HOLY ROLLERS : Bikers Revved Up Over Religion Attend Church Led by Ex-Con

TIMES STAFF WRITER

Belly bulging, beard flowing, Bert Aguilar turns the throttle on his Harley-Davidson and just for a second the scream of his bike has the sound stream all to itself, belching out a roar that curls the eardrums.

But then another dozen bikers hit the ignitions on their motorcycles and the day shatters into a bellowing, deafening cacophony of noise enveloping men and machines.

The leader pulls out onto Anaheim Boulevard, and the followers trail. The black leather vests emblazoned with the chopper gang's "colors" portend menace, as do the gleams on the cycles' chrome and in the bikers' eyes.

When you see them coming, better step aside; a lot of men didn't and a lot of men. . . . Well, they didn't die, actually. What they did was get religious tracts shoved into their hands.

These men on the two- and three-wheelers aren't Hells Angels, or Vagos, or Hessians. They're members of a motorcycle group called "Christ's Sons"--it says so right there on the back of their vests--and they think of themselves more as "Heaven's Angels," riding forth to save souls.

The "motorcycle ministry" is part of a distinctly unconventional church in Anaheim known as Set Free by Christ. Its pastor, Phil Aguilar, is a 42-year-old ex-convict who found Jesus behind bars, went through Bible school and emerged to found Set Free in a friend's home nearly eight years ago.

Now the church operates out of a building on Anaheim Boulevard that looks like a warehouse, holding Sunday services outdoors in a concrete open space behind the structure. By 9 a.m., an hour before services start, churchgoers have already begun gathering. Most are in their 20s and 30s, dressed informally. They exchange hugs and greetings.

Outside the building, tail-to-sidewalk and snout-to-street, the choppers start to line up. The pastor's is closest to the courtyard; beside it is his brother's; a dozen more fill out the line. Churchgoers chat about motorcycle suspensions and carburetors as easily as about heaven.

Which is just the way the pastor wants it.

"The value of having a motorcycle ministry is this," Aguilar said: "No. 1, it reaches out to bikers; No. 2, but just as important, it gets people who come to church who normally have been intimidated by bikers to get to see they're real people who love Jesus, too. No. 3, it goes into the subculture to where punkers, surfers, lowriders, everybody else says, 'Man, if they can get saved, I can get saved.' "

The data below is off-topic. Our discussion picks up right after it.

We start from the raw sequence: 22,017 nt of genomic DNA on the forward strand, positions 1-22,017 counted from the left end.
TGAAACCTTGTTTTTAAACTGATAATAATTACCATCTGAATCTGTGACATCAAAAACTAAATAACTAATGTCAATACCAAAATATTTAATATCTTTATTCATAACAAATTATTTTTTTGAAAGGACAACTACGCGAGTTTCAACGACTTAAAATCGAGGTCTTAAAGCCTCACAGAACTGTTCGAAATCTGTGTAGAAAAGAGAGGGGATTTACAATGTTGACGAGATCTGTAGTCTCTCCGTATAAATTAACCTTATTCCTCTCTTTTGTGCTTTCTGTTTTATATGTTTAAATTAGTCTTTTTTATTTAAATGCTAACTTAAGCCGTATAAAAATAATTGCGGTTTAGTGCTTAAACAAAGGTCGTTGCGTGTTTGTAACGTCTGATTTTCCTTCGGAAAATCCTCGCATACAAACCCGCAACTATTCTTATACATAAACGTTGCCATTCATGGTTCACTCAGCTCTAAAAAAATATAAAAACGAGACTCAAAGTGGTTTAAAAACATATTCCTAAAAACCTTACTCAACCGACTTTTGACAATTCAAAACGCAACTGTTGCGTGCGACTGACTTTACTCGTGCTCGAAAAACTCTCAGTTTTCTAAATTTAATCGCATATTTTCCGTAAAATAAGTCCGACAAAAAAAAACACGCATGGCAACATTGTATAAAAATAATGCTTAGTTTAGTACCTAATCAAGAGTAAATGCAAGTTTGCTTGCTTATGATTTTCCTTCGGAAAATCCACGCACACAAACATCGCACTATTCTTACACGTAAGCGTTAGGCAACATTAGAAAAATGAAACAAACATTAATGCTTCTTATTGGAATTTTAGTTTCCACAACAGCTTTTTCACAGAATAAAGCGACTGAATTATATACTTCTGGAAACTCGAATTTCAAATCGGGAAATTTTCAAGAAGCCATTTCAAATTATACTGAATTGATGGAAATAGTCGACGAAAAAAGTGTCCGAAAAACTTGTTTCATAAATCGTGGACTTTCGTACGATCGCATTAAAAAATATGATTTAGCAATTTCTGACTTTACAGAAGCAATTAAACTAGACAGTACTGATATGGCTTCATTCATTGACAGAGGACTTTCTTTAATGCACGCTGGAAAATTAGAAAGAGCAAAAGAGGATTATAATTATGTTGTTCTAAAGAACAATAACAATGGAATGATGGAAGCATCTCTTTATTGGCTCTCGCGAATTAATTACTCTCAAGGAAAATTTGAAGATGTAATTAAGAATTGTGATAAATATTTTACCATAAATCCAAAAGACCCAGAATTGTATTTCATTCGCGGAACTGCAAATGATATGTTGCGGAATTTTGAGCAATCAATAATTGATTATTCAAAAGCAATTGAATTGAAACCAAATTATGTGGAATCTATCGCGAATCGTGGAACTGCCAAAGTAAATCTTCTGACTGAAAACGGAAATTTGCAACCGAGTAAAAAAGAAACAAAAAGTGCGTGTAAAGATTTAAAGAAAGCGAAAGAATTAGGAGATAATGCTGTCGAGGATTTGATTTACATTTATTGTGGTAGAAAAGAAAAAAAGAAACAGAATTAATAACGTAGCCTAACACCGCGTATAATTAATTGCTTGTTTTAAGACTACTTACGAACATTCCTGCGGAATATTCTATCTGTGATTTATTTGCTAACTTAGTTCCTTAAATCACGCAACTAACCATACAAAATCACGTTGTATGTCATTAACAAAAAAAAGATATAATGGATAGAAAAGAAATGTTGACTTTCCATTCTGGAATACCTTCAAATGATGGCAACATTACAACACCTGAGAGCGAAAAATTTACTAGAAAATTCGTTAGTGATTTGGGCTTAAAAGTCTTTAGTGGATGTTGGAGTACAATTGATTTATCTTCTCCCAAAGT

Set Free members have a number of 1940s cars and lowrider automobiles to attract people favoring such vehicles. The church also rents several houses in Anaheim to shelter homeless families and has a ranch near Hemet that it uses as a detoxification facility for alcoholics and drug addicts.

But it's hard to beat the motorcycles for grabbing attention, especially when they roar down the road in a pack.

Aguilar's brother Bert, 40, was a charter member of Christ's Sons when it was founded about seven years ago, just a few months after Set Free itself opened shop. Now a minister himself, Bert Aguilar figured he'd been riding motorcycles more than 20 years.

"I rode with all the 'outlaw' clubs," Bert Aguilar said one morning before services started. "I rode with the Hessians, the Hangmen, the Hells Angels. . . . I was a drug smuggler 18 years," running the contraband from Mexico back north across the border.

"Three or four felonies before noon was natural," he said. "It also meant I probably overslept." He said he'd been arrested scores of times, yet always dodged a felony conviction. But when brother Phil found God in Chino state prison and emerged to spread the gospel, brother Bert eventually was saved, too.

In the old days, Bert said, "Biking was my hobby and smuggling was my life. Now, instead of selling dope I'm sharing hope."

The Christ's Sons have appeared on the Tustin-based Trinity Broadcasting Network, a religious television network, and have roared up the highway to Bakersfield and down to Escondido for church revivals.

Members also tell of visiting "biker swap meets," often in Costa Mesa, and of handing out their religious tracts.

Many of their swap meet targets are "outlaw" bikers, Bert Aguilar said. "Some of them are in clubs, but they don't wear the colors. Guys with colors, they don't really wear them. It's like a target, especially for other outlaw bikers."